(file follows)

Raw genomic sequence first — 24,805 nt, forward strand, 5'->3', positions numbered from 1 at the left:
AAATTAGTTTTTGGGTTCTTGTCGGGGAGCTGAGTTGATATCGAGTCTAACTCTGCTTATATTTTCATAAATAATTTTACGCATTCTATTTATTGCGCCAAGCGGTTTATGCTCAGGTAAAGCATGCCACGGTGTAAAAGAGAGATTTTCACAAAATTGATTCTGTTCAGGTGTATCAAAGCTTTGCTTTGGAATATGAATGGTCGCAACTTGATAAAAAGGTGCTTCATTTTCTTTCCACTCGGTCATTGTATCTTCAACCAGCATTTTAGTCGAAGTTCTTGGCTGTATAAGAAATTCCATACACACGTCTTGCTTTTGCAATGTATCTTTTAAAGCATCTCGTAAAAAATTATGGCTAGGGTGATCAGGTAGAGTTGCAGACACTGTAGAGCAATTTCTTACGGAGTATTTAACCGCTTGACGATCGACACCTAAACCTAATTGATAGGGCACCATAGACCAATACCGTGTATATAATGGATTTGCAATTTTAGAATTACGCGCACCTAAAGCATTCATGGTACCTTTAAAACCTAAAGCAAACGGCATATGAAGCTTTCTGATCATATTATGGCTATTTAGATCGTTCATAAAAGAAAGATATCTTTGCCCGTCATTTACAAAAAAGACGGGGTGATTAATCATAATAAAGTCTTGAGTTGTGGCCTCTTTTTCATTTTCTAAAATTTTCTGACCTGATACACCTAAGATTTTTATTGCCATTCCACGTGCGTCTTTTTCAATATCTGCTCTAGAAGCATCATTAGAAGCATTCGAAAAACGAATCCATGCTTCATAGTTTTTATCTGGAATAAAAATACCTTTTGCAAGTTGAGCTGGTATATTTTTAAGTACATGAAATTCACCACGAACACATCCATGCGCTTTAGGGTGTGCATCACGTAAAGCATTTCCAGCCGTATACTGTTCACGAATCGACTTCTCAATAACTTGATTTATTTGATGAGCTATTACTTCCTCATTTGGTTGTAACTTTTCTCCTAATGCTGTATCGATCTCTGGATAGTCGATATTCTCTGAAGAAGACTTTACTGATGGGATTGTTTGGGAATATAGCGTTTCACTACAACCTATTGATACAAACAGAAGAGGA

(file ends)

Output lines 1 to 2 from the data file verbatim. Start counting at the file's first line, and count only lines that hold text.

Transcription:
Raw genomic sequence first — 24,805 nt, forward strand, 5'->3', positions numbered from 1 at the left:
AAATTAGTTTTTGGGTTCTTGTCGGGGAGCTGAGTTGATATCGAGTCTAACTCTGCTTATATTTTCATAAATAATTTTACGCATTCTATTTATTGCGCCAAGCGGTTTATGCTCAGGTAAAGCATGCCACGGTGTAAAAGAGAGATTTTCACAAAATTGATTCTGTTCAGGTGTATCAAAGCTTTGCTTTGGAATATGAATGGTCGCAACTTGATAAAAAGGTGCTTCATTTTCTTTCCACTCGGTCATTGTATCTTCAACCAGCATTTTAGTCGAAGTTCTTGGCTGTATAAGAAATTCCATACACACGTCTTGCTTTTGCAATGTATCTTTTAAAGCATCTCGTAAAAAATTATGGCTAGGGTGATCAGGTAGAGTTGCAGACACTGTAGAGCAATTTCTTACGGAGTATTTAACCGCTTGACGATCGACACCTAAACCTAATTGATAGGGCACCATAGACCAATACCGTGTATATAATGGATTTGCAATTTTAGAATTACGCGCACCTAAAGCATTCATGGTACCTTTAAAACCTAAAGCAAACGGCATATGAAGCTTTCTGATCATATTATGGCTATTTAGATCGTTCATAAAAGAAAGATATCTTTGCCCGTCATTTACAAAAAAGACGGGGTGATTAATCATAATAAAGTCTTGAGTTGTGGCCTCTTTTTCATTTTCTAAAATTTTCTGACCTGATACACCTAAGATTTTTATTGCCATTCCACGTGCGTCTTTTTCAATATCTGCTCTAGAAGCATCATTAGAAGCATTCGAAAAACGAATCCATGCTTCATAGTTTTTATCTGGAATAAAAATACCTTTTGCAAGTTGAGCTGGTATATTTTTAAGTACATGAAATTCACCACGAACACATCCATGCGCTTTAGGGTGTGCATCACGTAAAGCATTTCCAGCCGTATACTGTTCACGAATCGACTTCTCAATAACTTGATTTATTTGATGAGCTATTACTTCCTCATTTGGTTGTAACTTTTCTCCTAATGCTGTATCGATCTCTGGATAGTCGATATTCTCTGAAGAAGACTTTACTGATGGGATTGTTTGGGAATATAGCGTTTCACTACAACCTATTGATACAAACAGAAGAGGA